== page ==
Shane’s rich, fluffy take on brioche tarts are made all the better with fine Irish dairy and fresh local produce. For more an intimate look at Shane’s home and his baking career, check out our blog post, In the Kitchen with Shane Smith.
Brioche Custard Tarts
- ½ cup (120 grams) warm whole milk (110°F/43°C to 115°F/46°C)
- 3¼ teaspoons (10 grams) instant yeast
- 3¼ cups (406 grams) all-purpose flour
- 3 tablespoons (36 grams) castor/superfine sugar
- 2¼ teaspoons (6 grams) kosher salt, divided
- 5 medium eggs (235 grams), room temperature and divided
- ¾ cup plus 2 tablespoons (198 grams) unsalted butter, room temperature
- 1 teaspoon (5 grams) whole milk
- Vanilla Custard (recipe follows)
- Rhubarb Filling (recipe follows, see Note)
- ⅔ cup (213 grams) warm orange marmalade
- ½ cup (100 grams) Swedish pearl sugar
- In a small bowl, stir together warm milk and yeast. Let stand until foamy, about 10 minutes.
- In the bowl of a stand mixer fitted with the dough hook attachment, combine flour, castor sugar, and 2 teaspoons (6 grams) salt. Add yeast mixture and 4 eggs (188 grams), and beat at medium speed until a dough forms, about 5 minutes. Gradually add butter, 1 tablespoon (14 grams) at a time, beating until combined and smooth after each addition, 10 to 15 minutes.
- Spray a large bowl with cooking spray. Place dough in bowl, turning to grease top. Cover and refrigerate overnight.
- Line 2 baking sheets with parchment paper.
- Turn out dough onto a lightly floured surface, and divide into 12 portions (about 73 grams each). Shape each portion into a smooth ball, and place 2 inches apart on prepared pans. Using the palm of your hand, flatten dough balls into 4-inch disks. Using your index finger, press down in center of each disk to create a 1-inch indentation. Cover with a kitchen towel, and let rise in a warm, draft-free place (75°F/24°C) until doubled in size, 1½ to 2 hours.
- Preheat oven to 350°F (180°C).
- In a small bowl, whisk together milk, remaining 1 egg (47 grams), and remaining ¼ teaspoon salt. Brush egg wash onto dough. Spoon Vanilla Custard into center of each dough circle; top with 4 pieces of Rhubarb Filling.
- Bake until brioche is golden brown, 15 to 20 minutes. Remove from pans, and let cool completely on wire racks. Before serving, brush with warm marmalade, and sprinkle with pearl sugar.
- 2 cups plus 1 tablespoon (495 grams) whole milk
- 1 teaspoon (4 grams) vanilla extract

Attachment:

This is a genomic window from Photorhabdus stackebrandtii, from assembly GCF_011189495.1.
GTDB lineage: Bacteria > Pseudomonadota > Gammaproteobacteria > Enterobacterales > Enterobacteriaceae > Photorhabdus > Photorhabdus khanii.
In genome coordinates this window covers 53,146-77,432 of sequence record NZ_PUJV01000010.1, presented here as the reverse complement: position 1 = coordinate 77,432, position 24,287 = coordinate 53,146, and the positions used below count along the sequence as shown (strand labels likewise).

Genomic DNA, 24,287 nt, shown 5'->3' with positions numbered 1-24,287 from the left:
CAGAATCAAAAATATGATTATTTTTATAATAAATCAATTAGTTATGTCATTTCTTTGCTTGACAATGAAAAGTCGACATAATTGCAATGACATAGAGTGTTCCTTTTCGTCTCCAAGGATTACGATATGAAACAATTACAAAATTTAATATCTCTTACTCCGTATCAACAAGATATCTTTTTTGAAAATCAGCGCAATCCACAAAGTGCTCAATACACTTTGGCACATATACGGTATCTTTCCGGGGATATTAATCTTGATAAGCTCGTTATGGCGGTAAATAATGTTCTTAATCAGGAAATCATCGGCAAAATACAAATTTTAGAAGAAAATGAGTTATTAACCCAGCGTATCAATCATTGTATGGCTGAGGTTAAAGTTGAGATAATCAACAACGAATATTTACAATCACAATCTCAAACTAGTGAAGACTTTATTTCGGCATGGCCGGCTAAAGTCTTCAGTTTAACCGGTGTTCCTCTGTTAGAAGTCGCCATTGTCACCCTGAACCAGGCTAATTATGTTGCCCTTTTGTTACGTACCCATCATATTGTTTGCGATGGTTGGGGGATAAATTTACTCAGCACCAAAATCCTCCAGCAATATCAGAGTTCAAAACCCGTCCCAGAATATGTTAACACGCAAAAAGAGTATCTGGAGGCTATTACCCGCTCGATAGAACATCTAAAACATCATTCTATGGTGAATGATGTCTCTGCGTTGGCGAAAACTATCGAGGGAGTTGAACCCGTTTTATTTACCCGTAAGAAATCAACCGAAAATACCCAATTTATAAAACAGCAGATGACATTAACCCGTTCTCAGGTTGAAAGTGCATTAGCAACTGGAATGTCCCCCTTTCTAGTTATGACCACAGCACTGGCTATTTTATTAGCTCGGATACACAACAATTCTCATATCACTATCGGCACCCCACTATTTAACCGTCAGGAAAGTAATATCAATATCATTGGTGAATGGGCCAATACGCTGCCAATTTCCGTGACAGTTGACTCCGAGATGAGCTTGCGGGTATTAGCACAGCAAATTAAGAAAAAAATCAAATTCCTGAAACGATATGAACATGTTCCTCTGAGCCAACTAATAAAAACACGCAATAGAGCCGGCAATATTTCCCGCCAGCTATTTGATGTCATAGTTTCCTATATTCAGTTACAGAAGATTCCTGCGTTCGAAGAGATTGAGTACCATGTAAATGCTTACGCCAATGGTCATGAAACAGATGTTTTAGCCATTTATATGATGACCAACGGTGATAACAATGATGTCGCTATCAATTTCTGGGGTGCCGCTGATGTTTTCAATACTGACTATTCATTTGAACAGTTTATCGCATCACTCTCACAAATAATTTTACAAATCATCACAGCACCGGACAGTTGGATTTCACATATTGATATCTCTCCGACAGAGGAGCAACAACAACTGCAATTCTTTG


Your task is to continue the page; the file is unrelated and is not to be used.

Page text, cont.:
- 6 medium egg yolks (102 grams)
- ⅓ cup plus 1 tablespoon (79 grams) castor/superfine sugar
- 2½ tablespoons (20 grams) cornstarch
- 2½ tablespoons (20 grams) all-purpose flour
- In a medium saucepan, heat milk and vanilla over medium heat until steaming. (Do not boil.) Set aside to infuse, about 5 minutes.
- In a medium bowl, whisk together egg yolks, castor sugar, cornstarch, and flour. Slowly add warm milk mixture to egg yolk mixture, whisking constantly. Strain through a fine-mesh sieve into a clean saucepan, and cook over medium-low heat until thickened, 2 to 3 minutes.
- Transfer to a medium bowl, and cover with a piece of plastic wrap, pressing wrap directly onto surface of custard to prevent a skin from forming. Refrigerate until completely cool. Custard can be refrigerated for up to 3 days.
- ⅓ cup plus 1½ tablespoons (102.5 grams) water
- 1½ tablespoons (7.5 grams) firmly packed orange zest (from 1 orange)
- ¼ cup (60 grams) fresh orange juice (from 1 orange)
- 1 tablespoon (12 grams) castor/superfine sugar
- 5 rhubarb stalks (255 grams), cut into 2-inch pieces
- Preheat oven to 350°F (180°C).
- In a medium bowl, stir together ⅓ cup plus 1½ tablespoons (102.5 grams) water, orange zest and juice, and castor sugar. Add rhubarb, tossing to combine. Pour onto a rimmed baking sheet, and cover with foil.
- Bake for 8 minutes. Using a sharp paring knife, test rhubarb until it cuts easily but still holds its shape. If not ready, cover and bake for 3 to 4 minutes more, and test again. Let cool completely before using.
Be careful not to overcook the rhubarb. You want the pieces to retain their shape because they will be cooked again when baking the brioche.